Returning to the political stage this week to endorse Donald Trump, Sarah Palin showed that she is, well, still Sarah Palin. With every sentence a mouthful of gobbled words, misplaced modifiers and mixed tenses, all delivered in a high pitch, she accomplished the parlor trick of missing the point while going too far:
“He’s got the guts to wear the issues that need to be spoken about and debate on his sleeve, where the rest of some of these establishment candidates, they just wanted to duck and hide. They didn’t want to talk about these issues until he brought ’em up. In fact, they’ve been wearing a, this, political correctness kind of like a suicide vest.”
Suicide vest references aren’t as bad as allusions to the Holocaust but they’re still not advisable. There were more unparseables as she took after President Barack Obama, returning as always to his early career as a community organizer:
“With the skills of a community organizer maybe organizing a neighborhood tea, well, he deciding that, ‘No, America would apologize as part of the deal,' as the enemy sends a message to the rest of the world that they capture and we kowtow, and we apologize, and then, we bend over and say, ‘Thank you, enemy.’”
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By giving the former Alaska governor so big a stage, Trump may be conceding that he’s never going to get anyone serious to endorse him.
But Palin should also be a reminder that political careers can end just as quickly as they rise. A supernova who exploded and dissolved as a vice-presidential candidate, the controversial governor who randomly fired people she didn’t like and pushed the Bridge to Nowhere quit her office 17 months early. She set about launching the Mamma Grizzly brand, featuring her husband, the First Dude, and their band of unruly children: the Kardashians, but with a penchant for dressing moose and catching salmon.
In a short time, her opinions weren’t as sought after and she faded from television. These days, news comes from tabloids covering her family’s brawls (the latest incident: the arrest on Tuesday of her son Track for domestic violence and possession of a firearm while intoxicated).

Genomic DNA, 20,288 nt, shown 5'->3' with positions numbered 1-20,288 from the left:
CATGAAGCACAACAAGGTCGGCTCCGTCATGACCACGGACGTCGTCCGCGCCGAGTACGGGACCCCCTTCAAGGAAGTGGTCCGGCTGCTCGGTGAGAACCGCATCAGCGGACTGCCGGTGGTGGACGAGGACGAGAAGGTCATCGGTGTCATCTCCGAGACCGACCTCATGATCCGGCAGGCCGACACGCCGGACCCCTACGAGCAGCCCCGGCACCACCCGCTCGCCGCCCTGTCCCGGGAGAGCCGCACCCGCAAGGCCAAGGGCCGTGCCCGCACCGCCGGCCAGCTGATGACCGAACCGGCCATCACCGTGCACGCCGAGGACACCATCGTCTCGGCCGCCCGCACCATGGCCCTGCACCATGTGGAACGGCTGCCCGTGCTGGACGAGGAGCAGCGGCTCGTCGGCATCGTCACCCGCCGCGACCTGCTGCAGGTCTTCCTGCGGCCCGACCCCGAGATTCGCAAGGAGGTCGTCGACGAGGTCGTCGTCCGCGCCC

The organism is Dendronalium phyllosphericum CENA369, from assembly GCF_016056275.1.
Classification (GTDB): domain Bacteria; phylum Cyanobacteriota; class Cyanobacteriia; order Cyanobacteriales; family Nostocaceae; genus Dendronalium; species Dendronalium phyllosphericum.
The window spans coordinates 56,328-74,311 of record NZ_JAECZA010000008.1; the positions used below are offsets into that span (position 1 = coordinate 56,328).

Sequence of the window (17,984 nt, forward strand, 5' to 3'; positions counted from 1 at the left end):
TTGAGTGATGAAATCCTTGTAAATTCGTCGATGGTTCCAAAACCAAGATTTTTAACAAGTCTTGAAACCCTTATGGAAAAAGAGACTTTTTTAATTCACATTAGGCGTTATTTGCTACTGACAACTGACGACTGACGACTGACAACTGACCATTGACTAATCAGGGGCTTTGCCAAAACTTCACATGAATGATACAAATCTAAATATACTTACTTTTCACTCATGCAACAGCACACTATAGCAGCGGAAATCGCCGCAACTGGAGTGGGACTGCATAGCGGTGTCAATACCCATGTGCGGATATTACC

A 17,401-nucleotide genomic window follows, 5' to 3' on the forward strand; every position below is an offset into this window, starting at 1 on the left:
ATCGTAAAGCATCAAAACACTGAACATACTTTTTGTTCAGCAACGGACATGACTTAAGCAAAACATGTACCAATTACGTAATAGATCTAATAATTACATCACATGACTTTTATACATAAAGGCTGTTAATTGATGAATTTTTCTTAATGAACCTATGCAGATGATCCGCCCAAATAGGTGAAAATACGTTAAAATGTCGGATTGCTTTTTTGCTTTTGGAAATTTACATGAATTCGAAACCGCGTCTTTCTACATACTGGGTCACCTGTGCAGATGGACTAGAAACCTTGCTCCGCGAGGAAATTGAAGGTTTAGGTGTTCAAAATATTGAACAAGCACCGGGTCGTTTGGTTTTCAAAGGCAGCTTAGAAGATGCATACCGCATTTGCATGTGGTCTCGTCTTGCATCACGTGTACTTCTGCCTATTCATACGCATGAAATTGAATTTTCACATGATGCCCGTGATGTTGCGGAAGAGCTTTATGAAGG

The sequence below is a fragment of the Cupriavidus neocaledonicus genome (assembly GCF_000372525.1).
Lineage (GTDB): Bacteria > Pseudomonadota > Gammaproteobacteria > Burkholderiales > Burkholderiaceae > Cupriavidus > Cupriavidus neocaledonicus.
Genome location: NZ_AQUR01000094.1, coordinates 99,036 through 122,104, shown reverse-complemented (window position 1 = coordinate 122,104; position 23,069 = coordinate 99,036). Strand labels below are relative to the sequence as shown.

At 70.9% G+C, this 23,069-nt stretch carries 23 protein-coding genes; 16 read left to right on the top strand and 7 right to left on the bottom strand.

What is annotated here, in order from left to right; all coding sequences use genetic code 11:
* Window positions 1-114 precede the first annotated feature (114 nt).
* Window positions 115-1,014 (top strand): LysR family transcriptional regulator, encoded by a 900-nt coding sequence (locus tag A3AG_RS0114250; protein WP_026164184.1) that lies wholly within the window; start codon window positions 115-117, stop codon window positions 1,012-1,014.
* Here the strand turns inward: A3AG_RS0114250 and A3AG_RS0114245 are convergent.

It’s hard to measure her political popularity now. Had the Trump event in Norwalk, Iowa, on Wednesday morning drawn a huge crowd because she was supposed to be there? (Inexplicably, she was a no-show at that rally but turned up with the Donald in Tulsa, Oklahoma, in the afternoon.) Is the Trump gambit the equivalent of an off-Broadway tryout to reprise her role as a vice-presidential candidate?
Trump probably doesn’t believe the Republican ticket lost to a community organizer in 2008 because the running mate couldn’t name a Supreme Court nominee or a newspaper. Instead, he may blame the non-war hero John McCain for the debacle.
In Alaska, Palin’s star has collapsed upon itself. When she talked about running for the seat of Sen. Mark Begich, D, in 2014, one poll found her favorability rating in the state was upside down: Only 39 percent approved of her. A Public Policy Polling survey found that 54 percent of likely Alaska voters had an unfavorable view of their former governor.
Regardless of his motivation for bringing her on, Trump is unwittingly acknowledging the debt his seemingly unstoppable ascent owes to Palin. She laid the ground for Americans to embrace a candidate almost entirely lacking knowledge of the issues and running mostly on personality. He doesn’t need Palin to sell him to his crowds. He does need to thank her.
Margaret Carlson is a Bloomberg View columnist.